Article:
Take-Away: A week or so ago I wrote about the historical basis in the federal courts for retroactive changes in tax laws. There is also support for retroactivity in the Tax Code itself. This should concern many donors with regard to making a large gift now, intending to use the donor’s very high federal gift tax exemption, only to find through future legislation that the federal gift tax exemption that the donor relied upon to make their large gift, disappeared, leaving the donor with a federal gift tax liability to pay.

Background: Previously reported was a history of U.S. Supreme Court cases which approved a retroactive change in some tax laws, whether they be income, gift, or estate tax changes. Only entirely ‘new’ taxes created by Congress, e.g. a wealth tax, cannot be given retroactive effect, if that is Congress’ intent.

Retroactivity Under the Tax Code: There is also a reason in the current Tax Code that a legislative drop in the current federal gift tax exemption could be retroactive to the first of this calendar year should Congress act later this year to change the federal gift tax exemption amount. While President Biden on the campaign trail made many proposals with regard to taxes, the one that seems to  attract the most attention of estate planners and donors right now is the possible drop in the federal gift tax exemption amount from its current high of $11.7 million per person to a much lower amount, such as $3.5 million, or maybe even as low as $1.0 million, per person.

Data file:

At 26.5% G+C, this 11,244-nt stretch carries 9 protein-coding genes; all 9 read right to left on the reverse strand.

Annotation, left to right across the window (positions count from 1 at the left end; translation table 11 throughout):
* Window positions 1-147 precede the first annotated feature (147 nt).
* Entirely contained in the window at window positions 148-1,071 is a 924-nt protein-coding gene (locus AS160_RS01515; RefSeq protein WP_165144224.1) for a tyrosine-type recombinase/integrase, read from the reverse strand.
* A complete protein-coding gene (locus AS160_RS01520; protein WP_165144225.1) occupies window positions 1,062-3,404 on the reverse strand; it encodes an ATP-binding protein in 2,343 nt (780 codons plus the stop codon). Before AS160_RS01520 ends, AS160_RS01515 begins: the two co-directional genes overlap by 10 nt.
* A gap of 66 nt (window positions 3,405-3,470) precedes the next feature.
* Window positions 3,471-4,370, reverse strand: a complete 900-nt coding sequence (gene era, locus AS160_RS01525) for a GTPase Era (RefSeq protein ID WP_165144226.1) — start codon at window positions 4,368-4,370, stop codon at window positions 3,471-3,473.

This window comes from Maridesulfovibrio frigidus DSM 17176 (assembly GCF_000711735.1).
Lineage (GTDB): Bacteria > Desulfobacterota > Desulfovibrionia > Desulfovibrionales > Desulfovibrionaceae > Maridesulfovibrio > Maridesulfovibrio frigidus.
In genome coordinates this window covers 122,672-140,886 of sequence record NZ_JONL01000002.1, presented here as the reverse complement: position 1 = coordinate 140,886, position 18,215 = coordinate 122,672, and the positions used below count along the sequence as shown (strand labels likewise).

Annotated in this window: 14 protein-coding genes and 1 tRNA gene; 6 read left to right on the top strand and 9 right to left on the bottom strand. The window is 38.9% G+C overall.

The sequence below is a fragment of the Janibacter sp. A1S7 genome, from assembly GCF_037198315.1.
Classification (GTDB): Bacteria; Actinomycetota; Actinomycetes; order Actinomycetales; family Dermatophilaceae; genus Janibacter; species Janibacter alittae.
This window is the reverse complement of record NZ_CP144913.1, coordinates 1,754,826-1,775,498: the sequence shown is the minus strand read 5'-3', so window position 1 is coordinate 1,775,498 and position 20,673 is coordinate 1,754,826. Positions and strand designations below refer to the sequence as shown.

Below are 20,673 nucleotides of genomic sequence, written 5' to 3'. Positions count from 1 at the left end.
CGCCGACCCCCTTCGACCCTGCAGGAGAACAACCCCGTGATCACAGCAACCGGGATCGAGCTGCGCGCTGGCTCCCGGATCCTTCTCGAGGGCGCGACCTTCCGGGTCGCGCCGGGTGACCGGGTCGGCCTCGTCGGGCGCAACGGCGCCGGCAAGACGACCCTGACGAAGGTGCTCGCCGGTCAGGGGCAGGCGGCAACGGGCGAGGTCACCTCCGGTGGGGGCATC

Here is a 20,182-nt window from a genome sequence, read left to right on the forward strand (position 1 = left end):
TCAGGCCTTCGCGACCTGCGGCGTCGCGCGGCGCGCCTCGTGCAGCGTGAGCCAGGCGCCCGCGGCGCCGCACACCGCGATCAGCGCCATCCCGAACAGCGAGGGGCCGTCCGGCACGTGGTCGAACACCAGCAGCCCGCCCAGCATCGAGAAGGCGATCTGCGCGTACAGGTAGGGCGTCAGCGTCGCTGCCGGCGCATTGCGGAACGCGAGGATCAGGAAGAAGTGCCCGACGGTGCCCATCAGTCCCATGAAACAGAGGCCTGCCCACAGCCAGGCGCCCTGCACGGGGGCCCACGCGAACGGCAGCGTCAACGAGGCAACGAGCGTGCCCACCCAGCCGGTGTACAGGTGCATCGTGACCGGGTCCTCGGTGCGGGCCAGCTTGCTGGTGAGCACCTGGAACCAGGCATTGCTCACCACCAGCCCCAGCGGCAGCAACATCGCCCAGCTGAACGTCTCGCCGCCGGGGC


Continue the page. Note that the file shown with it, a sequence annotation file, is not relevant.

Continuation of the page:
Example: Barbara, a wealthy woman, wants to make a gift in 2021 of $11.7 million to an irrevocable trust she establishes for her children and grandchildren. Barbara has never made any taxable gifts in the past, so she has her full $11.7 million federal gift tax credit available to shelter her gift to the irrevocable trust. Barbara transfers $11.7 million in assets to the trust on June 1, 2021. On September 15, 2021, Congress passes a comprehensive tax law that reduces each taxpayer’s federal gift tax credit from $11.7 million to $3.5 million. Did Barbara just make a taxable gift of $8,200,000 to the trust, triggering a gift tax due of $3,280,000?  Maybe so, if Congress does not expressly make that change in a donor’s gift tax credit amount prospective in its effect.

Applicable Credit Amount: The basic exclusion amount is defined in the federal estate tax provisions of the Tax Code. [IRC 2010(c)(3).] The mechanism through which a gift or estate tax is computed is not based on the exclusion, as a generalization, but rather upon a tax credit, called the applicable credit amount, which is defined separately.

IRC 2505: For federal gift tax purposes, the key provision is IRC 2505(a)(1). It provides: “In the case of a citizen or resident of the United States, there shall be allowed as a credit against the gift tax imposed.. for each calendar year an amount equal to…(1) the applicable credit amount in effect under section 2010(c) which would apply if the donor died as of the end of the calendar year..”